“Can you think of any problem in any area of human endeavor on any scale, from microscopic to global, whose long-term solution is in any demonstrable way aided, assisted, or advanced by further increases in population, locally, nationally, or globally?”

wiki Bartlett

(That and oligarchs of course wink  )

 
 
Jefe
 
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03 April 2021 09:56
 

Also “Cascade Effect”.

 
 
unsmoked
 
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03 April 2021 17:58
 
Jefe - 03 April 2021 09:56 AM

Also “Cascade Effect”.

Example:  https://www.pbs.org/newshour/science/sea-otters-eat-sea

“Sea otters eat sea urchins and sea urchins eat kelp. When sea otters are present, the coastal kelp forests maintain a healthy balance. But when the fur trade wiped out the otters in the Aleutian Islands in the 1990s, sea urchins grew wildly, devouring kelp, and the kelp forest collapsed, along with everything that depended on it. Fish populations declined. Bald eagles, which feed on fish, altered their food habits. Dwindled kelp supplies sucked up less carbon dioxide, and atmospheric carbon dioxide increased.”

 
 
unsmoked
 
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05 April 2021 09:32
 
Jan_CAN - 03 April 2021 09:31 AM

I think it’s clear that overcoming environmental destruction will require all of us, individuals and governments, and fundamental changes in attitudes and priorities.

And North Americans are the worst of the lot.  Abundance and relative prosperity has made us greedy, over-consumptors and unwilling to make individual choices for the greater good.  One doesn’t hear much talk about having fewer children.  People will talk about the importance of the environment and are willing to toss a few items in a recycle bin, but mention a carbon tax (which are proven to reduce emissions) or eliminating a convenience, and they’ll rebel.  God forbid we can’t have everything we want and deserve, right?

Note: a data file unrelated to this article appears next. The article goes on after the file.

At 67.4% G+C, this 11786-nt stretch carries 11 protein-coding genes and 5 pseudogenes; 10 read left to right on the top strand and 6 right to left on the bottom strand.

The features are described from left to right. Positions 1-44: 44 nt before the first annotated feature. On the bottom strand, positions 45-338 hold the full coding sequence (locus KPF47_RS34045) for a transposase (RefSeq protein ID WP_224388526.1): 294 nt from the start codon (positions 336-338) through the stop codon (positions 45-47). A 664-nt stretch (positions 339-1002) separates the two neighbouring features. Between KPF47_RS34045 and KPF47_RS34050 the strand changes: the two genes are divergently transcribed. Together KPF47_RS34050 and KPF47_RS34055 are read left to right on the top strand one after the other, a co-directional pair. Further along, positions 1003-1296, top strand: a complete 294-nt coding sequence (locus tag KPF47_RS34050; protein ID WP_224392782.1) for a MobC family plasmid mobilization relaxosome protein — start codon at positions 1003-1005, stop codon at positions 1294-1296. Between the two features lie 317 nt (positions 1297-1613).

Why is it that the average home today is about twice the size of those during the baby boom?  And why aren’t we seeing more solar panels on new homes?

https://www.darrinqualman.com/house-size/
“Big houses require more energy and materials to construct.  Big houses hold more furniture and stuff—they are integral parts of high-consumption lifestyles.  Big houses contribute to lower population densities and, thus, more sprawl and driving.  And, all things being equal, big houses require more energy to heat and cool ... And multiply that kind of house times millions and we create a ‘built in’ greenhouse gas emissions problem.”

How many people know in the marrow of their bones that the American way of life, American values are ruining the planet?  How many know that if the 4 or 5 billion people in developing countries lived like us civilization would soon collapse? 

At the present rate of consumption and pollution, will the first major resource to collapse be the oceans?

What is the food chain of the ocean?
“A food chain in the ocean begins with tiny one-celled organisms called diatoms, which make their own food from sunlight. Shrimplike creatures eat the diatoms. Small fish eat the shrimplike creatures, and bigger fish eat the small fish.”

https://mashable.com/2018/03/16/ocean-acidification-could-hit-base-marine-food-web-diatoms/

https://ourworldindata.org/grapher/co-emissions-per-capita

[ Edited: 05 April 2021 09:36 by unsmoked]
 
 
EN
 
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EN
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05 April 2021 09:56
 

Our political structures and lack of unified democracy in the major world governments seem to make dealing with long-term, global problems very difficult. Our solutions are short-term, and major steps forward are likely to be undone by subsequent administrations (such as Trump backing out of the Paris Climate Accords).  A world body agreed upon by all nations with power to institute energy programs might be able to solve this problem, but I’m starting to doubt our ability to act rationally about this.

 
unsmoked
 
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05 April 2021 12:00
 
EN - 05 April 2021 09:56 AM